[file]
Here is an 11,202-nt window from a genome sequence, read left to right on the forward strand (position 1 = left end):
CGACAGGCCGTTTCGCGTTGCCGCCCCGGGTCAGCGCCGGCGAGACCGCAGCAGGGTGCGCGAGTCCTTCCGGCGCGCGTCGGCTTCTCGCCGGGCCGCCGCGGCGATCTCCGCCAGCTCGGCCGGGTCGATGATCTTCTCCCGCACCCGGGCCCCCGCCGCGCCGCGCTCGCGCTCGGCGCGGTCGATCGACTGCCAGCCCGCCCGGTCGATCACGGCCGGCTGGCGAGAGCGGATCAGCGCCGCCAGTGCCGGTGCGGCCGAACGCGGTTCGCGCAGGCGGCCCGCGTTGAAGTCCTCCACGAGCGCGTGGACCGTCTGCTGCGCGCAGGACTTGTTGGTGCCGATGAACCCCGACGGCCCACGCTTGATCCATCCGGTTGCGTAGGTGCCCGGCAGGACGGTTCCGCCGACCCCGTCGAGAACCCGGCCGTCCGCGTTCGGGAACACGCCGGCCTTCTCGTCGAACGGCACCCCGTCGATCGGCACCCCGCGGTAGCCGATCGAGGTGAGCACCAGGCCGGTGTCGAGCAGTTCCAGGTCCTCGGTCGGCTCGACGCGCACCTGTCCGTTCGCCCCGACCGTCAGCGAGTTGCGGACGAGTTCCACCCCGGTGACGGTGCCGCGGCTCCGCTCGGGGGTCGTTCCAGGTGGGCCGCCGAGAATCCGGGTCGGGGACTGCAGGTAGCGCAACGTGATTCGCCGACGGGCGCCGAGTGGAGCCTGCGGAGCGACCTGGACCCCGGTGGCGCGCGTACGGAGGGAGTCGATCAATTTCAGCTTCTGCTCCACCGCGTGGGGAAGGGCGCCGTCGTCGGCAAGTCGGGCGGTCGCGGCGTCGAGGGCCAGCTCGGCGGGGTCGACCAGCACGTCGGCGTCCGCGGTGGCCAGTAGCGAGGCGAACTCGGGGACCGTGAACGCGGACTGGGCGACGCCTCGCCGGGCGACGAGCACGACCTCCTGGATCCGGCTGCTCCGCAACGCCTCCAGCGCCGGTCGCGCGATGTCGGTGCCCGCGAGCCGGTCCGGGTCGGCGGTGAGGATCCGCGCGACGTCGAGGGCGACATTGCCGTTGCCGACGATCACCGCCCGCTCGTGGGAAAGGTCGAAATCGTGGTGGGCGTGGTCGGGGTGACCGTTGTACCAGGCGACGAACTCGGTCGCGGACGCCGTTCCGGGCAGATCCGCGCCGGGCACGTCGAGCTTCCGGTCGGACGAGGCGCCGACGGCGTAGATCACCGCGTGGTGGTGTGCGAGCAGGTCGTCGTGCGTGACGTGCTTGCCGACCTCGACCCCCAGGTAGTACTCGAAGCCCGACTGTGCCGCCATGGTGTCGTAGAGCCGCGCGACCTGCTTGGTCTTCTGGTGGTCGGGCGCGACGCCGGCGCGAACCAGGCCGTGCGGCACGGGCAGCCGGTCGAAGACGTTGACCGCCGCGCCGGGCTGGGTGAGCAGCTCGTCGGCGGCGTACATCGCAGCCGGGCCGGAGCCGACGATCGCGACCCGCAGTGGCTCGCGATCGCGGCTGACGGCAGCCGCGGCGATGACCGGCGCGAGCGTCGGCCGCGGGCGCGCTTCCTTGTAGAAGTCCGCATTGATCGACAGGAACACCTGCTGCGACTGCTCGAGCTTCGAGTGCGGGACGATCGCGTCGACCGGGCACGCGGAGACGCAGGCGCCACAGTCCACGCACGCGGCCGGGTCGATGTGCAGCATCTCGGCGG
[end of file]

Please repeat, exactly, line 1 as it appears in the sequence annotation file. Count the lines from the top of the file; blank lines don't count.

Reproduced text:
Here is an 11,202-nt window from a genome sequence, read left to right on the forward strand (position 1 = left end):